An easement is a legal right to enter into or use real property (or a portion of it) for a specific purpose. Easements do not create ownership or possessory rights in the property, but merely a right to use or enter onto the property.
In real estate law, any interest in land is known as an “estate.” The property over which the easement is being granted is called the “servient estate,” because the rights of the property owner are encumbered or restricted by the easement, which cannot legally be interfered with. The property the easement grants access to is called the “dominant estate.”
Easements can be created by a deed or other instrument that conveys property, or they can be created by a contract or will. These are called express easements. Other easements are implied by a court as a result of the specific circumstances. There are several different kinds of easements that fall under these categories.
Common Easement Types, Phrases, and Terms
“Express easements” are documented in writing in the ownership instrument for the property—most commonly the deed—which is recorded with the county where the property is located. Conversely “implied easements” are not documented, and generally exist as a matter of law.
“Appurtenant easements” are express easements and are given not just to the owner of the easement but become part of the property and are transferred with the property. Most often, this occurs with an easement granted to an adjacent property owner—for example, an easement over the neighbor’s property to access his or her own property. These kinds of easements are recorded in a legal instrument which preserves the easement holder’s rights.
A “prescriptive easement” is an implied easement acquired over time by use of the property. In this case, the person claiming a prescriptive easement must show that they have been using the property openly and continuously, and the use of the property is without the express consent of the property owner.
An “easement by necessity,” is created when the easement is needed to make the property usable, such as where the property is landlocked and an easement is necessary in order to allow the owner of the landlocked property to gain access to the roadway by crossing the dominant estate-holder’s land. These easements are usually purchased from the dominant estate and may contain certain conditions to be met by one or both parties.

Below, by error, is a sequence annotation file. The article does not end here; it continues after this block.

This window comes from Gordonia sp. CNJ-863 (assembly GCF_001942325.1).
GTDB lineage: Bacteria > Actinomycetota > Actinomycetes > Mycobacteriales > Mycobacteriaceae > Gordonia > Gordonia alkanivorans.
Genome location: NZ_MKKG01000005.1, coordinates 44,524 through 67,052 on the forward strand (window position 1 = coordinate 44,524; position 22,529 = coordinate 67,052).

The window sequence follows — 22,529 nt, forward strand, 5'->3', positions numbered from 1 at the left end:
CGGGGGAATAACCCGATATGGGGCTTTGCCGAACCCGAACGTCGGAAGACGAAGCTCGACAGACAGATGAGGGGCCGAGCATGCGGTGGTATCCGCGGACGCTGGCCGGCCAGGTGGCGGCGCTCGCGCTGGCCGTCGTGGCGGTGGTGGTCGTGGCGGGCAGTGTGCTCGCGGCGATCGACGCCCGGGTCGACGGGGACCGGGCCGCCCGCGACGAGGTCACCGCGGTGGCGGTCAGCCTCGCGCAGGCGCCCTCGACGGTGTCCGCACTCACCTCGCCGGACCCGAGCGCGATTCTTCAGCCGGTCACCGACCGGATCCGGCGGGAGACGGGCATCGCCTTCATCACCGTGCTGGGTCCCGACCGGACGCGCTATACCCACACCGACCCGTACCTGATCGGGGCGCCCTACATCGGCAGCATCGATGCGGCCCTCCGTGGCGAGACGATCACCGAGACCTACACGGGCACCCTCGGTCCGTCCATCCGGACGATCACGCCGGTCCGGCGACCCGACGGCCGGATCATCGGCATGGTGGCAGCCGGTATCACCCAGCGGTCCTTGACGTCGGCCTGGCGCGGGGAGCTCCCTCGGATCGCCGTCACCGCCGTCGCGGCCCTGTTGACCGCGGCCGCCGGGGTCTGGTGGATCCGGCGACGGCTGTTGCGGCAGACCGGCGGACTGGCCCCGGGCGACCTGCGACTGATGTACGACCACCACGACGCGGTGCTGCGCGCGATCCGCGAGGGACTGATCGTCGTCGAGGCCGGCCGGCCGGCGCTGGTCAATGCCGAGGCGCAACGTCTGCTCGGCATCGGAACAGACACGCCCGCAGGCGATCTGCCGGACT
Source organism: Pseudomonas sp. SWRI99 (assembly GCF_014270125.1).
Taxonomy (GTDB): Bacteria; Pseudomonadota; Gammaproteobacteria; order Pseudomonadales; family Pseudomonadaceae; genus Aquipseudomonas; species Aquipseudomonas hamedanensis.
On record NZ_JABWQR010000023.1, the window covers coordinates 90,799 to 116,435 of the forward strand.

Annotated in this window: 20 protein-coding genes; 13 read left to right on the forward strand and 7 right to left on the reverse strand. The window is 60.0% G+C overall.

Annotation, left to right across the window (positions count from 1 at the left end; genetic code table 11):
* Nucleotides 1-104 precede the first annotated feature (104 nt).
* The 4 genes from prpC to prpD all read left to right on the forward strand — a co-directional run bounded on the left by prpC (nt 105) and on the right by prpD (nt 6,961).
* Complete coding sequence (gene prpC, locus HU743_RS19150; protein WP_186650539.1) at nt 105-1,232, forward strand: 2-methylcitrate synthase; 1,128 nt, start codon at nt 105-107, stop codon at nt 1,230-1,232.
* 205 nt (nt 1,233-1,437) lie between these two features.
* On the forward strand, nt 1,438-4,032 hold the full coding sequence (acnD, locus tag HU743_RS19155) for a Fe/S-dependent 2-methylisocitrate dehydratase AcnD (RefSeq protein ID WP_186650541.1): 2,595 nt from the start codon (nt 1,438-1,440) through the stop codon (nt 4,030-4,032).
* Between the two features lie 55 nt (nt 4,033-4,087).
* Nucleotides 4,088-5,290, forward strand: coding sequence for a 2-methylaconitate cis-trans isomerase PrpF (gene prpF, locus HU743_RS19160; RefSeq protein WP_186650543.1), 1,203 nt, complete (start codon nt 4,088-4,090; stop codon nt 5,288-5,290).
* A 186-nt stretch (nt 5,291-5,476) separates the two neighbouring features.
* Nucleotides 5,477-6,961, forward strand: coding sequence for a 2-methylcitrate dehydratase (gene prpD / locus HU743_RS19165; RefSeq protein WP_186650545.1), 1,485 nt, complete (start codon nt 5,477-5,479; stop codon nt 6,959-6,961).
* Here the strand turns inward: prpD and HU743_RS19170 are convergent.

“Prescriptive easements” are implied easements and are usually the result of someone using the property for access, either to access the person’s own property (such as a driveway easement), as a shortcut, or for access to a beach or other public place which is adjacent to the property. Each state has its own requirements for how long the use must continue before it qualifies as a prescriptive easement, generally between 5 and 20 years, usually the same amount of time as for adverse possession (when legal ownership of property is acquired when someone occupies land continuously for a period of time). If the dominant estate owner wishes to prevent the establishment of a prescriptive easement, if it is known that the use is being made, the owner can eject the user or give express permission for the use. Giving permission also prevents any claim by a subsequent owner from claiming a prescriptive easement was transferred to them.
A public easement can be established if the public has continuously used a portion of private property for years, such as to access a public place such as a park or a beach, or when government designates some land for public use. Easements occasionally can be granted to individuals (a personal easement), in which case the easement would terminate when the easement holder dies or transfers the property.
Once an easement has been established, the owner of the dominant estate cannot interfere with the easement, for example, by blocking access to a driveway or right of way or putting up obstacles, without consequences, which could include a court order to refrain from the interfering behavior and/or for damages to the owner of the easement. If an easement owner misuses the easement, they can also be subject to legal or equitable remedies imposed by the court.
Governments often have easements to enter onto property to perform governmental functions. For example, many deeds in the U.S. include utility easements, which allow the utility company to enter onto the property for the purpose of maintaining utilities, such as water or electricity.
Terminating an Easement
An easement can be terminated if the purpose for the easement has changed or the conditions for creation of the easement no longer exist. For example, if the property the easement was granted to and the property the easement is granted over become owned by the same owner, the easement can cease to exist. The easement owner can also relinquish or abandon the easement. In the case of a prescriptive easement, the easement can be terminated by failure to use the property, or by a court action.
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